Ask almost any person, “On what day were you born?” and you will receive a prompt reply. However, ask any person, “On what date are you going to pass away?” and you will be met with deafening silence, since nobody knows when death will come… perhaps even in the next few minutes???

The reality of the matter is that we are all travellers in this temporary abode of the dunya. With every passing day, we draw nearer and nearer to our destination – the Aakhirah. Hence, a true believer is one who is so mindful of his ever-approaching end that with every passing day, his concern for accountability before Allah Ta‘ala increases. He does not celebrate the years that he has lived, but anticipates the moment when he will meet Malakul Maut (the Angel of Death). In short, he lives to die.

This was the mindset and way of Rasulullah (sallallahu ‘alaihi wasallam), the Sahaabah (radhiyallahu ‘anhum) and the Taabi‘een (rahimahumullah). They neither celebrated birthdays nor saw the occasion of a birthday as any cause for merrymaking.

Conversely, the disbelievers dread the concept of death, as it will bring a permanent end to all their pleasures. They have nothing positive to hope for after death, and hence they not only seek to prolong and delay the inevitable – but seek to celebrate life and make the most of it. Hence, they celebrate birthdays in the effort to ignore the fact that they too will one day disintegrate in the grave.

As Muslims, we have been blessed with the best of religions – the Deen of Islam – and the best of ways – the blessed way of Rasulullah (sallallahu ‘alaihi wasallam). Hence, we should never ever abandon the blessed sunnah and begin emulating the ways and customs of the disbelievers. Rasulullah (sallallahu ‘alaihi wasallam) has warned us mentioning, “The one who emulates a people will be counted from amongst them (in the sight of Allah Ta‘ala)”. (Sunan Abi Dawood #4031)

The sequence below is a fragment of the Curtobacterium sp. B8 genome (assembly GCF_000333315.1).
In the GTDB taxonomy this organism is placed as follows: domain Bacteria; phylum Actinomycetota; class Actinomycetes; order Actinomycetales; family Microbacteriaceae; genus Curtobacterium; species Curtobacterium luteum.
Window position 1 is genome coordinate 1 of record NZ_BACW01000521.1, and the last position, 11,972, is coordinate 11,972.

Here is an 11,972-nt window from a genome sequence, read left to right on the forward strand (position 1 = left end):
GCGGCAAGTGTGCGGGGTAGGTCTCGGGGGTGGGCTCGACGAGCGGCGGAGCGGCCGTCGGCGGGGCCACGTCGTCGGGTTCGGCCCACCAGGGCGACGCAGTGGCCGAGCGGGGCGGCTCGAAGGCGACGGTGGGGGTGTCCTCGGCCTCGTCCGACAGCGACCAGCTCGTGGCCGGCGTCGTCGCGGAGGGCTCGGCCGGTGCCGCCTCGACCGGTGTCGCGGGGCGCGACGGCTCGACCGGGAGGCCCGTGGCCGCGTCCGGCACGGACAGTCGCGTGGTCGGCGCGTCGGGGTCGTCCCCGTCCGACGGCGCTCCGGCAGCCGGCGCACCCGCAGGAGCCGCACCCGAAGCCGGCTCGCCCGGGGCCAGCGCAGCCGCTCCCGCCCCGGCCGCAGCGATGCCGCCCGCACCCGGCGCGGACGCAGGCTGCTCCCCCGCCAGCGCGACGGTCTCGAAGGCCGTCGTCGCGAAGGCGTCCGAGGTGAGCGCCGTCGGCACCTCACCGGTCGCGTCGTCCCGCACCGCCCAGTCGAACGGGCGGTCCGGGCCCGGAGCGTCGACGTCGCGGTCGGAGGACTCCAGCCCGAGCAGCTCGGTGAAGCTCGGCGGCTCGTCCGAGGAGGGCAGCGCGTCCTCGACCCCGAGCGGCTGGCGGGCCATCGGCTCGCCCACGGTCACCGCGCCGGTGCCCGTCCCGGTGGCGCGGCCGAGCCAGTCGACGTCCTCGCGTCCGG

When celebrating birthdays is undoubtedly the custom of the disbelievers and is a concept that is completely alien to Islam, then a Muslim should not have anything to do with it and should avoid it at all costs.   

Over and above the celebration of birthdays being a custom of the disbelievers, there are certain common aspects in birthdays that are extremely dangerous to our imaan as they have connotations of disbelief attached to them.

One such aspect is that of blowing out the candles on the cake. Generally, the number of candles on the cake is equal to the age of the person. After the candles are lit, the person is told to make a wish and blow out the candles. According to some people, if all the candles are blown out in one breath, it is considered to be a sign of good luck. However, what many of us do not realize is that the tradition of lighting candles is either traced back to the Greeks, who would do so to honour the birth of the goddess Artemis, or is traced back to pagan times when people would light candles to repel evil spirits who sought to harm them on their birthday.

Let us ponder over the following: When making a wish and blowing out the candles, who is one asking to fulfil his wish? We all know that when a Muslim makes du‘aa, he turns to Allah Ta‘ala and raises his hands. On the conclusion of the du‘aa, he says ‘Aameen’ and passes his hands over his face. When this wish made at the time of blowing out the candles is evidently not a du‘aa to Allah Ta‘ala, then what is it? To whom is one supplicating?

These are all important aspects over which we should all ponder deeply. It should not be that in the pursuit of a few moments of pleasure, we sacrifice our Deeni values and engage in practices that endanger our imaan. We must remember, at all times, that complete salvation and success lie only in completely adhering to complete Deen. Sayyiduna ‘Umar (radhiyallahu ‘anhu) mentioned, “We were the most disgraced of people. Allah Ta‘ala then gave us honour through Islam. If we ever seek honour in something besides that through which Allah Ta‘ala has honoured us (Islam), Allah Ta‘ala will disgrace us.” (Mustadrak Haakim #207)

Al-Haadi - Site Map